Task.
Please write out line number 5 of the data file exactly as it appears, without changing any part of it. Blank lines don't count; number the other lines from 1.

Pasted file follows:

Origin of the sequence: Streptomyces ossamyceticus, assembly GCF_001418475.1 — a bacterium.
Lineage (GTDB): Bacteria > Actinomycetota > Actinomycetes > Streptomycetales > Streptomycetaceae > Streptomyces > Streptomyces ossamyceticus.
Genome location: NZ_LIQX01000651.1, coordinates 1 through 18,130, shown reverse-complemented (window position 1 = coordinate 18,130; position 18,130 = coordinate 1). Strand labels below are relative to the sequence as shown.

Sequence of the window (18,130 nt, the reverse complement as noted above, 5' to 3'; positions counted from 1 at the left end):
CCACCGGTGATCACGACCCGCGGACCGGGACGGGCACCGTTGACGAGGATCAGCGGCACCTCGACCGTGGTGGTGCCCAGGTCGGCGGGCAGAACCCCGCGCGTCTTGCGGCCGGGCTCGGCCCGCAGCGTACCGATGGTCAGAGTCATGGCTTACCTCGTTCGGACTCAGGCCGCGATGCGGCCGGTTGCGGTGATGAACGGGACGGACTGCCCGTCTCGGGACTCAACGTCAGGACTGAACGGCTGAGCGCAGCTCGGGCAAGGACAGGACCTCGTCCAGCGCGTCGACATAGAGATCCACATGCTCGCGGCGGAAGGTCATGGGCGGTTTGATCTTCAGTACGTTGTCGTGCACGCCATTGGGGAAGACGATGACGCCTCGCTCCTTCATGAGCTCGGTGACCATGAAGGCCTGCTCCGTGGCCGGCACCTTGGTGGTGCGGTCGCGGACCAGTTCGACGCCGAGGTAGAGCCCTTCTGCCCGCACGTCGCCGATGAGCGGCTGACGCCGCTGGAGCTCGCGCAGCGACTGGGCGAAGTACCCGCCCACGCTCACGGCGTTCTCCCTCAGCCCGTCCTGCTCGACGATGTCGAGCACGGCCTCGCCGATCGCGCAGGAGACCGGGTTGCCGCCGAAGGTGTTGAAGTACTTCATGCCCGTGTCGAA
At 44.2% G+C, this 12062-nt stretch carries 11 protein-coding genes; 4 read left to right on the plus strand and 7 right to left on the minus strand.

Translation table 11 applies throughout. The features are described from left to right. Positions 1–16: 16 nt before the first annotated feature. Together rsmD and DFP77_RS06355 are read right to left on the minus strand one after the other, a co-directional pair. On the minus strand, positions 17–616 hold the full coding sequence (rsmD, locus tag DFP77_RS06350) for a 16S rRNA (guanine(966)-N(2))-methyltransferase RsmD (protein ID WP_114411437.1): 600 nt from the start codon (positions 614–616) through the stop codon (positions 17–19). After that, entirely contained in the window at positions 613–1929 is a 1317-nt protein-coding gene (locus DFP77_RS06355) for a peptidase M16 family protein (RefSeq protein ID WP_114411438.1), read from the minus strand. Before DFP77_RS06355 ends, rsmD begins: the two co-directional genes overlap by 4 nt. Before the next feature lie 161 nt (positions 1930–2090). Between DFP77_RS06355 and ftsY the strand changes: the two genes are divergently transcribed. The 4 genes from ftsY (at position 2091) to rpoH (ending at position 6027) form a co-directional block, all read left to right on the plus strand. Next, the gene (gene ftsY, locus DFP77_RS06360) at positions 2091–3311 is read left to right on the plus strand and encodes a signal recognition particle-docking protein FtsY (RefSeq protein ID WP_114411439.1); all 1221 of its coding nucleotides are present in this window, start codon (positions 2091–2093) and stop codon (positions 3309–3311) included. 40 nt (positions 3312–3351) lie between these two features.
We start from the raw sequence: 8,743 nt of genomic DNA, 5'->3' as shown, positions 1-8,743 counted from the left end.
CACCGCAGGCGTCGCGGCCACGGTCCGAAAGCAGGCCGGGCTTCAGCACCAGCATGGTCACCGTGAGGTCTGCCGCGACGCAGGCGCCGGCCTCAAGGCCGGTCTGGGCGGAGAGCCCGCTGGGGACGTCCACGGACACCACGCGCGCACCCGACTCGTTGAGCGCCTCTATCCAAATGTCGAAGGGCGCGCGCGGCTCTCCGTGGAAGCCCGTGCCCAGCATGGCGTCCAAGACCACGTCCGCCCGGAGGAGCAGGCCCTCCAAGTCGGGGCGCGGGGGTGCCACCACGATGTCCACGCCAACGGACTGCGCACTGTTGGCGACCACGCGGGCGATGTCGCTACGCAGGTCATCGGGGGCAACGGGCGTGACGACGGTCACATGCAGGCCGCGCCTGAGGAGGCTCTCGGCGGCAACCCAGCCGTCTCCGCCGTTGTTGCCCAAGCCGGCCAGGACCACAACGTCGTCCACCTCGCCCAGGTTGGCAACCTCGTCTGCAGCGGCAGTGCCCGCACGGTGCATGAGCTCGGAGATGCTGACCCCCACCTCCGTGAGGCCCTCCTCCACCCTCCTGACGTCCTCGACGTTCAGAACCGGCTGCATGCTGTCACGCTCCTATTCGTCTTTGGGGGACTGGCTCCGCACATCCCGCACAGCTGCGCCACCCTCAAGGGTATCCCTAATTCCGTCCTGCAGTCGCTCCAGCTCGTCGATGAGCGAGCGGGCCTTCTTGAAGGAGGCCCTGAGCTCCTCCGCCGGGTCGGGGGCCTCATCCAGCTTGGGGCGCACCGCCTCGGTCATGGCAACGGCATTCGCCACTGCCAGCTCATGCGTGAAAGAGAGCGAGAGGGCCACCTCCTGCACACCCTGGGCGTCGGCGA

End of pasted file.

CCACCGGTGATCACGACCCGCGGACCGGGACGGGCACCGTTGACGAGGATCAGCGGCACCTCGACCGTGGTGGTGCCCAGGTCGGCGGGCAGAACCCCGCGCGTCTTGCGGCCGGGCTCGGCCCGCAGCGTACCGATGGTCAGAGTCATGGCTTACCTCGTTCGGACTCAGGCCGCGATGCGGCCGGTTGCGGTGATGAACGGGACGGACTGCCCGTCTCGGGACTCAACGTCAGGACTGAACGGCTGAGCGCAGCTCGGGCAAGGACAGGACCTCGTCCAGCGCGTCGACATAGAGATCCACATGCTCGCGGCGGAAGGTCATGGGCGGTTTGATCTTCAGTACGTTGTCGTGCACGCCATTGGGGAAGACGATGACGCCTCGCTCCTTCATGAGCTCGGTGACCATGAAGGCCTGCTCCGTGGCCGGCACCTTGGTGGTGCGGTCGCGGACCAGTTCGACGCCGAGGTAGAGCCCTTCTGCCCGCACGTCGCCGATGAGCGGCTGACGCCGCTGGAGCTCGCGCAGCGACTGGGCGAAGTACCCGCCCACGCTCACGGCGTTCTCCCTCAGCCCGTCCTGCTCGACGATGTCGAGCACGGCCTCGCCGATCGCGCAGGAGACCGGGTTGCCGCCGAAGGTGTTGAAGTACTTCATGCCCGTGTCGAA